Pricey Harrison

Friday, July 22, 2005

Budget Update 07-22-05

The House and Senate approved a second temporary budget bill by unanimous votes to keep state government running through August 5, 2005, in order to give budget negotiators additional time to reach a compromise on the approximately $17 billion spending plan. The "continuing resolution" also provides more than $205 million in education funding needed to hire new teachers and pay for other items to cover increasing fall enrollment in the public schools, University of North Carolina, and community colleges.

Budget negotiators have reached a tentative agreement that would maintain the current sales tax and personal income tax on individuals making an average of $800,000 a year, but continue to discuss the state's cigarette tax, debating between a 35-cent tax increase preferred by the Senate, and a 25-cent tax increase preferred by the House.

The other main points of contention between House and Senate budget negotiators are adequate pay raises for teachers and state employees, the state health plan, repayment to the state retirement plan, and Medicaid coverage for the blind, disabled, and elderly, which was cut in the Senate budget. However, we remain committed to taking care of teachers and state employees, and not balancing the budget on the backs of our most vulnerable citizens.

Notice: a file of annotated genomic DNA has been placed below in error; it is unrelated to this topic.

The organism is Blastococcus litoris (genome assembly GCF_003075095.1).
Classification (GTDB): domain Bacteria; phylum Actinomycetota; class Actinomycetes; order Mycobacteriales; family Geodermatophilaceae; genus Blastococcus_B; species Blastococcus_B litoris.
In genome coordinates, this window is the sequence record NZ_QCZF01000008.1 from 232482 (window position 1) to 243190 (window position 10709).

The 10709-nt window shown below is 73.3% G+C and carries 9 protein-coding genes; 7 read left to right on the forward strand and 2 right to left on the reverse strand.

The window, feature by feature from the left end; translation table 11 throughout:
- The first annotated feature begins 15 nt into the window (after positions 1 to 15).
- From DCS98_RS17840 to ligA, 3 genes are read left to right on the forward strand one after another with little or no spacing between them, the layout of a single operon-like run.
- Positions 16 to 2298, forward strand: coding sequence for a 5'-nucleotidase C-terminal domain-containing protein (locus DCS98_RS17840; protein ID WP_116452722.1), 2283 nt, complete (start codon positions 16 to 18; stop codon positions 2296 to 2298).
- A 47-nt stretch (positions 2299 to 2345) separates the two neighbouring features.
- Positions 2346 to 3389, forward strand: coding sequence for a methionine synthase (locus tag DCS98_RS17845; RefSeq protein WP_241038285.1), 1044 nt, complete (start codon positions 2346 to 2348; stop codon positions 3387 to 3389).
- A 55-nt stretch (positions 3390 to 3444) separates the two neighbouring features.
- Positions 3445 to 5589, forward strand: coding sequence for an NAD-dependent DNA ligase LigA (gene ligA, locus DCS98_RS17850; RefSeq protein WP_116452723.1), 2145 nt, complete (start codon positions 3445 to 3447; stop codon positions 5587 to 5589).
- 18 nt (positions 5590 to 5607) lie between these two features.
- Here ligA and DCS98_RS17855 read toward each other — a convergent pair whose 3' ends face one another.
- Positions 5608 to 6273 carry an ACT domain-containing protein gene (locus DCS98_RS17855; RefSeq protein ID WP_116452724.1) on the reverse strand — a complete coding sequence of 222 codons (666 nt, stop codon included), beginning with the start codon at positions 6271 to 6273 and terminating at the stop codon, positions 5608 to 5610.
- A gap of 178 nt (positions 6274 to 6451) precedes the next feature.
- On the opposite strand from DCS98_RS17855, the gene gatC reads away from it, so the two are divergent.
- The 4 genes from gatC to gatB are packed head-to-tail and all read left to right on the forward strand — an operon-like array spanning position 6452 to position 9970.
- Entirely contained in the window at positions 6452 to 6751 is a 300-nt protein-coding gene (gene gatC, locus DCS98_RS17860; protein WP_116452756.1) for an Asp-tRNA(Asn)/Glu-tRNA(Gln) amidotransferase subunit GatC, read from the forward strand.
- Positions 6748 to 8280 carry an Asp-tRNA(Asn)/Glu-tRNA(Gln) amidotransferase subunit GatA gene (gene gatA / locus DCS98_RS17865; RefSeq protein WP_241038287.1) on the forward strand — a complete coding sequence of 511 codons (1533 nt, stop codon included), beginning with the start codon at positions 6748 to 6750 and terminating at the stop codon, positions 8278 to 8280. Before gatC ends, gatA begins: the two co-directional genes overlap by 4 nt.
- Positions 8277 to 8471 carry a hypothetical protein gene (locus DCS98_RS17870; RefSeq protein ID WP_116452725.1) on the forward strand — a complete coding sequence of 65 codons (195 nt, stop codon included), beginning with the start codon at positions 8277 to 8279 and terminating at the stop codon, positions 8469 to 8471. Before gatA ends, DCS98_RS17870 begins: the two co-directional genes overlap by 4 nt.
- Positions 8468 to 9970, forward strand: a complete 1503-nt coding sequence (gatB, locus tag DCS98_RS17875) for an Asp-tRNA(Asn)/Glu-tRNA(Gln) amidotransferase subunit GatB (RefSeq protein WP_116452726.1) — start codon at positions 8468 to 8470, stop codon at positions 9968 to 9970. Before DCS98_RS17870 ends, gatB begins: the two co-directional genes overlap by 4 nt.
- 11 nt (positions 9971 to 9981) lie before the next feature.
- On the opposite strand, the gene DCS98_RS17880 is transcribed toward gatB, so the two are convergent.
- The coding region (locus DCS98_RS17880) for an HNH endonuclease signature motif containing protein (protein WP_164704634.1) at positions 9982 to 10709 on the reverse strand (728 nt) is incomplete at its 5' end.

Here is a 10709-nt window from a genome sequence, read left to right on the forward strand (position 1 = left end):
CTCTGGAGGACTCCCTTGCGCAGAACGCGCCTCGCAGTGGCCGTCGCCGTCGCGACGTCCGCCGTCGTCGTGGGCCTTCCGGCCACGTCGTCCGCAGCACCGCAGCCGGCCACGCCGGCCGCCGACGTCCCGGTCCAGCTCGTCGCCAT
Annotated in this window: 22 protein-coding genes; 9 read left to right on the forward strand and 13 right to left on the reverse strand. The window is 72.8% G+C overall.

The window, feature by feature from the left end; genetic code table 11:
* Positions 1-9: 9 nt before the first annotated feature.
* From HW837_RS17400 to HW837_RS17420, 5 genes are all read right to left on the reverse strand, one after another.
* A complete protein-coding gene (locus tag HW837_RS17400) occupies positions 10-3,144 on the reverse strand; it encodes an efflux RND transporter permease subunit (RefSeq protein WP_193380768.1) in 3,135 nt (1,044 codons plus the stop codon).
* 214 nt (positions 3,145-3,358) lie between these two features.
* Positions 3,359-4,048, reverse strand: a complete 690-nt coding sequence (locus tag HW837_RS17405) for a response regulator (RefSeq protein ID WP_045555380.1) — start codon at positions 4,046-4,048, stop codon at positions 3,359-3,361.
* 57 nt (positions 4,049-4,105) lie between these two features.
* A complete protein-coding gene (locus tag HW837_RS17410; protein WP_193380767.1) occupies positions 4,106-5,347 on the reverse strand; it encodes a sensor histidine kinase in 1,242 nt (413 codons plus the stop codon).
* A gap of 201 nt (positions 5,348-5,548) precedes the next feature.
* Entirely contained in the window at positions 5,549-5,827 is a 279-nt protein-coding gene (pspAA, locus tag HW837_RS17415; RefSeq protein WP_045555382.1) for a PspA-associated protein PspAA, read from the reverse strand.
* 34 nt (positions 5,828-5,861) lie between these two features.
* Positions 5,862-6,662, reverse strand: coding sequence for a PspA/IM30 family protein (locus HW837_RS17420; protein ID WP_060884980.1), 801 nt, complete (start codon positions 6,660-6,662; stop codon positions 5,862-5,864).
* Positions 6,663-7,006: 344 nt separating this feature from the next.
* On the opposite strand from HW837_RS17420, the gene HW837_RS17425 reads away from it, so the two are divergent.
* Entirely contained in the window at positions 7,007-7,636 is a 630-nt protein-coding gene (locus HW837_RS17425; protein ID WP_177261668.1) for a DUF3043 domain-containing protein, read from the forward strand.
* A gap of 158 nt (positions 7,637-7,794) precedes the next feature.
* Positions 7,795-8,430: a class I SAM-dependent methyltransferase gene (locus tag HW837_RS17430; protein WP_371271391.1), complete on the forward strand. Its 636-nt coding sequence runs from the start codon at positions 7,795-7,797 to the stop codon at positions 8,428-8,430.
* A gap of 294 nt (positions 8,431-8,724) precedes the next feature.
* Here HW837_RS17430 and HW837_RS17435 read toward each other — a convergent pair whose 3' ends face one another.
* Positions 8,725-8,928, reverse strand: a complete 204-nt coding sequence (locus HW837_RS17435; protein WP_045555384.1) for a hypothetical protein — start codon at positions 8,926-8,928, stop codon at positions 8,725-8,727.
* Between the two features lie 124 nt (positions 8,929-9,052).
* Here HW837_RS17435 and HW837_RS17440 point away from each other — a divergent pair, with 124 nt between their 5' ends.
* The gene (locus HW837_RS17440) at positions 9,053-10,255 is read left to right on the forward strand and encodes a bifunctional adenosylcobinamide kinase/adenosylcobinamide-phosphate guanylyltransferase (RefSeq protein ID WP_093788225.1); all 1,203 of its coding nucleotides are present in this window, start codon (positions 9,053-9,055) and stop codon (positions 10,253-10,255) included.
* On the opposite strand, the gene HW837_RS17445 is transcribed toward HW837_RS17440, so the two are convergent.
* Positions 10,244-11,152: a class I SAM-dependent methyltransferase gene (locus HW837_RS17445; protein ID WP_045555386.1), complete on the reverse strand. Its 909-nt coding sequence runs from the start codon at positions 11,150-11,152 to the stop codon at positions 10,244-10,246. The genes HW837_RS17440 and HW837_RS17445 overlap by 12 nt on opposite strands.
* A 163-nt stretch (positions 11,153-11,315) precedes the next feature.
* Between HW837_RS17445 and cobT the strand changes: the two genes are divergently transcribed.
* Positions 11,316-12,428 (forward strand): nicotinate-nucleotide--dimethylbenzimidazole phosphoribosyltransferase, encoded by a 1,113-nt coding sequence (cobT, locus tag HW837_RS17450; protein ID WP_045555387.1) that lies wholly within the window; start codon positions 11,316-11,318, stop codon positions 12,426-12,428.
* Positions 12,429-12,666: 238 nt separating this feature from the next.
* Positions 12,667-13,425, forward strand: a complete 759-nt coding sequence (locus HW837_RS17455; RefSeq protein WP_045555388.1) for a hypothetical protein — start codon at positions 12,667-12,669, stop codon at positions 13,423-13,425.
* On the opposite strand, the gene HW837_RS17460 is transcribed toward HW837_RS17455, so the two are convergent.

Governor Mike Easley also issued an executive order on Wednesday to spend up to $75 million on additional educational efforts across the state. House and Senate leaders and budget negotiators said that most of the programs included in the executive order were generally agreed to in negotiations.

The order instructs the State Budget Office to dedicate the following funding:
* $22.5 million to continue a fund for disadvantaged students in 16 of the state's poorest districts. Governor Easley initiated funding for that purpose last year;
* A $16.6 million increase in money the state distributes to about 70 "low wealth" school districts, where local resources for schools fall below the state average. Last year, those districts got $109 million;
* $16.6 million to expand the state's pre-kindergarten More at Four program, which will increase enrollment capacity for 4-year-olds by 3,200. Last year, the program received approximately $49 million and reached about 13,600 children;
* Nearly $6 million on high school reform projects, including 15 small-scale "Learn and Earn" schools that will be cooperative ventures with community colleges. There will also be 11 other smaller high schools oriented toward particular economic-development themes, such as health science; and
* $11 million for an initiative to open 100 school-based child and family support teams through the N.C. Department of Health and Human Services.

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